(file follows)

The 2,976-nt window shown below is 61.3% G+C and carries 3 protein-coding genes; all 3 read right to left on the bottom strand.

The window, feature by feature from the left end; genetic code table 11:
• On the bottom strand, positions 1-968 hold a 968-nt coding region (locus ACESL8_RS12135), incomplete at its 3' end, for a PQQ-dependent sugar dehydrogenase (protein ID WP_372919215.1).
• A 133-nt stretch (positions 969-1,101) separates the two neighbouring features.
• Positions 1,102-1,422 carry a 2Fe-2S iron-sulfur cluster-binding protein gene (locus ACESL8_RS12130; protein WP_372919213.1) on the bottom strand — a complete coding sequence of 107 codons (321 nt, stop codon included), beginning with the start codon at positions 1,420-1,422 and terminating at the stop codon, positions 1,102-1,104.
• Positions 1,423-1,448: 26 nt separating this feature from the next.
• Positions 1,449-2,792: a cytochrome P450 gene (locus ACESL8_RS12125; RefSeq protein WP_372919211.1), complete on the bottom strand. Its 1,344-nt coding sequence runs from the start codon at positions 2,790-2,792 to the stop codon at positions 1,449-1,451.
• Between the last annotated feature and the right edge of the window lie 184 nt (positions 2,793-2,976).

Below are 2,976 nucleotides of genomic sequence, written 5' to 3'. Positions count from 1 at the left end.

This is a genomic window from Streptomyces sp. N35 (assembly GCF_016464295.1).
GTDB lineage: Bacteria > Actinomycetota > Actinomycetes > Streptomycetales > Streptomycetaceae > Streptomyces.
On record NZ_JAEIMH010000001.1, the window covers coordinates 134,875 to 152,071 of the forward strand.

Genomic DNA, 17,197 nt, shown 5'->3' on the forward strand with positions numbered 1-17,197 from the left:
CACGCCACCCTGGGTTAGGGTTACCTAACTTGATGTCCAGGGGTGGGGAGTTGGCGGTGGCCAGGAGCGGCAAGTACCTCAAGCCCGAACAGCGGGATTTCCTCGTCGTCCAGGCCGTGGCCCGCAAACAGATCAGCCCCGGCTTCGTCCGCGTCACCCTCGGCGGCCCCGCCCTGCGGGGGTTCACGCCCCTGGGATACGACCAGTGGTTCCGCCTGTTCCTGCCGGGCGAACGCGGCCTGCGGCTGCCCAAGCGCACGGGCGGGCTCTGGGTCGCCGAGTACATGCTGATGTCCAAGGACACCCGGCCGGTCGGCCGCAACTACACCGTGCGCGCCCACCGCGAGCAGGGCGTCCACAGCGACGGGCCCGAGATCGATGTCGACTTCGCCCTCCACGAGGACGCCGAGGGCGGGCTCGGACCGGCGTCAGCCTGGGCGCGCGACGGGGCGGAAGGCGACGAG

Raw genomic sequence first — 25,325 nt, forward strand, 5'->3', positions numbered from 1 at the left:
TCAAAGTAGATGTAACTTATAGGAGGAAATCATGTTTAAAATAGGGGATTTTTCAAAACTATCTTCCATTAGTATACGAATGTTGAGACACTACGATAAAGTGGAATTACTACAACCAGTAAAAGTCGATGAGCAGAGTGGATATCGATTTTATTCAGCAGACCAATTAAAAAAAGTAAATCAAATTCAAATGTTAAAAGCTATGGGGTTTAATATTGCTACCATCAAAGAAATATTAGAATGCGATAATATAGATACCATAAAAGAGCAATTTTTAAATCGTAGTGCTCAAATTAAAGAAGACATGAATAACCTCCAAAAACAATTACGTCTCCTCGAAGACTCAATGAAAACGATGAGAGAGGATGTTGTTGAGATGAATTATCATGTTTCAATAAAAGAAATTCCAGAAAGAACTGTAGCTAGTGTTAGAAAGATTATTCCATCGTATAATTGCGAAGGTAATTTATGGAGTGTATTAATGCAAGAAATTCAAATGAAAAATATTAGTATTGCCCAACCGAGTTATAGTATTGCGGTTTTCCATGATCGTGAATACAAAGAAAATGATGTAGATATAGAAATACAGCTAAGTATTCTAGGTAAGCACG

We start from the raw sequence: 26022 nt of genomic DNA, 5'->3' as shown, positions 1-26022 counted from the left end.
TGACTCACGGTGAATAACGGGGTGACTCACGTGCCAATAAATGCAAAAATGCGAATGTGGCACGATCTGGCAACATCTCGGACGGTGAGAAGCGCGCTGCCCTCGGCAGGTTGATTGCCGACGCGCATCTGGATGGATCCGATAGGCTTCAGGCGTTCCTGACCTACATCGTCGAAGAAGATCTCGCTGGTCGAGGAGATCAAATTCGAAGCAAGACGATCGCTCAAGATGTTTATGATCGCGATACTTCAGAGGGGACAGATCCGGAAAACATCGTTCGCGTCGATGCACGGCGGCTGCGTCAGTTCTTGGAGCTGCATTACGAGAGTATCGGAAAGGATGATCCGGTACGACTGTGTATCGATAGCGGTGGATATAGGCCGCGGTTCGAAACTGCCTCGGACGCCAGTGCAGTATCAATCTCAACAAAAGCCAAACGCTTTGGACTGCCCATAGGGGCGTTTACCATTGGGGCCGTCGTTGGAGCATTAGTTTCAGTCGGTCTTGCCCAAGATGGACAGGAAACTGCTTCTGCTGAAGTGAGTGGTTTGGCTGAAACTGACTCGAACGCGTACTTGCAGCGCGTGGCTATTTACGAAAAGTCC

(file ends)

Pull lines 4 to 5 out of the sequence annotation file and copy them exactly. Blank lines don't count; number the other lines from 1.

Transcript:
• A 133-nt stretch (positions 969-1,101) separates the two neighbouring features.
• Positions 1,102-1,422 carry a 2Fe-2S iron-sulfur cluster-binding protein gene (locus ACESL8_RS12130; protein WP_372919213.1) on the bottom strand — a complete coding sequence of 107 codons (321 nt, stop codon included), beginning with the start codon at positions 1,420-1,422 and terminating at the stop codon, positions 1,102-1,104.